Three years ago, at the age of 50, John Michalek of Lakeview, N.Y., was frustrated and in pain. Both his hips were giving out, victims of early onset arthritis, likely due to an inherited bone structure that produced bad biomechanics. He considered a total hip replacement. But his surgeon urged him to wait. The implants last only 10 to 20 years, which meant Michalek would be looking at another replacement in his sixties or seventies.

He tried swimming and taking anti-inflammatory drugs, but he didn't want stronger pain medications, concerned that they might impair his abilities as a justice on New York's State Supreme Court. It got to the point, though, where the pain interrupted his sleep. Chasing after his young children and coaching basketball became impossible.

Some Web surfing turned up a potential solution: hip resurfacing, a decades-old procedure that is coming back into vogue, driven by advances in technique and metallurgy, plus rising demand from an aging population. With conventional total hip replacement, surgeons slice off the top of the thighbone and stuff a long stem into the remaining femur to anchor a new plastic top. But with resurfacing, a less traumatic procedure, surgeons essentially sand down the scuffed-up and worn ball-and-socket -- without removing any bone -- and re-cover both with smooth metal caps.

The main advantage to the modified procedure: If the caps wear out -- no one knows for certain how long they will last -- patients can still get the heavy-duty surgery. In contrast, a second total hip replacement is difficult because there is less of the original bone to work with.

Surgeons say that the best candidates for resurfacing will be younger -- most likely under 60 -- because they are more likely to have the strong bones essential for the procedure. Also, resurfacing may restore a more normal range of motion than conventional hip replacement, making it easier to return to an active lifestyle. Together, these factors could help push down the age for those electing to have hip surgery, drawing in younger patients like Michalek who had been toughing it out.

The average age for total hip replacement in 2002, the most recent year for which there is data, was 66, according to the American Academy of Orthopaedic Surgeons. That year, there were about 345,000 total and partial hip replacement surgeries, including revisions.

Why would someone younger need a hip replacement? The reasons include early onset arthritis due to conditions like hip dysplasia (where people are born with an unformed or malformed hip joint), rheumatoid arthritis and trauma, which can lead to avascular necrosis, in which the top of the femur is starved of blood and dies off.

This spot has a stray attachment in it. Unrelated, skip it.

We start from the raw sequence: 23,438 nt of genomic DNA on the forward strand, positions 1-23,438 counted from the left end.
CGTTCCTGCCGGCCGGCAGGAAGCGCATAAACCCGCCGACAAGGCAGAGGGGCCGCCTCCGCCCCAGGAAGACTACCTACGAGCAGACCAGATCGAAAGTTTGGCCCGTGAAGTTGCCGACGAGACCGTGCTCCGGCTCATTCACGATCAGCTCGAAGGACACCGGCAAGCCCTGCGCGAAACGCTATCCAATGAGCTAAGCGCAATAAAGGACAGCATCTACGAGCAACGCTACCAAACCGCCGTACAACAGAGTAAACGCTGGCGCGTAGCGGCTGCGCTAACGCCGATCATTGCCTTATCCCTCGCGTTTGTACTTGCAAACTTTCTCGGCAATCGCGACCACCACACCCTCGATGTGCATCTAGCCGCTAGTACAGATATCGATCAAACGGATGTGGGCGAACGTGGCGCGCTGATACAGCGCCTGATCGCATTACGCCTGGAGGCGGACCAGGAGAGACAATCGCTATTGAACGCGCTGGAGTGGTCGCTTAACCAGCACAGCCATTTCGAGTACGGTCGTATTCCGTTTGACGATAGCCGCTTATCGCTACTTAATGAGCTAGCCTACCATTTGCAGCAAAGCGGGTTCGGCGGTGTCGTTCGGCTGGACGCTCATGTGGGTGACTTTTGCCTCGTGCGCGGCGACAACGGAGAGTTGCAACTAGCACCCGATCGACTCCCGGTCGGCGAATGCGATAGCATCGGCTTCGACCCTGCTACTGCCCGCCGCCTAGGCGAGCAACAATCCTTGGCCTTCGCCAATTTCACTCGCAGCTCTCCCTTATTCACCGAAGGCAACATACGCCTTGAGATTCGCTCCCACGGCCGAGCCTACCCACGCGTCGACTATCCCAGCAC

Resurfacing is not without risks: It involves essentially the same incision as replacement surgery does -- sometimes a longer one -- to give surgeons a full view of both the top of the femur and the hip socket, said Michael Mont, a joint specialist at Sinai Hospital in Baltimore. He has been conducting hip resurfacing trials for Wright Medical Technology, an Arlington, Tenn.-based company seeking Food and Drug Administration (FDA) approval for its device. And resurfacing may require more time in the operating room -- Mont said it takes two hours, compared with one hour for conventional hip replacement -- and a slightly longer rehabilitation period.

There's also some evidence that the two metal surfaces -- both made of high-carbon cobalt chrome -- degrade and disperse metal ions into the bloodstream. But so far there's no indication they will break down quickly or that those ions cause health problems like cancer.

Double or Nothing

To date, hip resurfacing has mostly been done overseas. But in the last five years, several companies have been testing their resurfacing devices at several medical centers around the United States. Before his surgery, Michalek traveled to Baltimore to meet with Mont.

Even though there was not much long-term research on hip resurfacing and his insurance initially refused to cover the experimental procedure, Michalek decided to go ahead and repair his faulty left hip joint. (Hip replacement is covered by Medicare and private insurance; Michalek's insurer ultimately agreed to pay for his hip resurfacing.)

The improvement was immediate. After 10 weeks on crutches and a cane, he went back to the treadmill and StairMaster, and he returned to coaching. When the pain in the right hip got to be too much, he had the right side repaired, in late September.

Suzanne Vega of York, Pa., came to a similar decision at an even younger age. The 37-year-old has rheumatoid arthritis, a disease where the body attacks the joints. In her case, the inflammation and deterioration occurred mainly in her hips.

After the birth of her fourth child in 2001, the pain got so bad that Vega could no longer work as a registered nurse. Her rheumatologist recommended a total replacement of both hips. But she wasn't wild about getting the implants, knowing they would likely need replacing -- maybe even twice during her lifetime.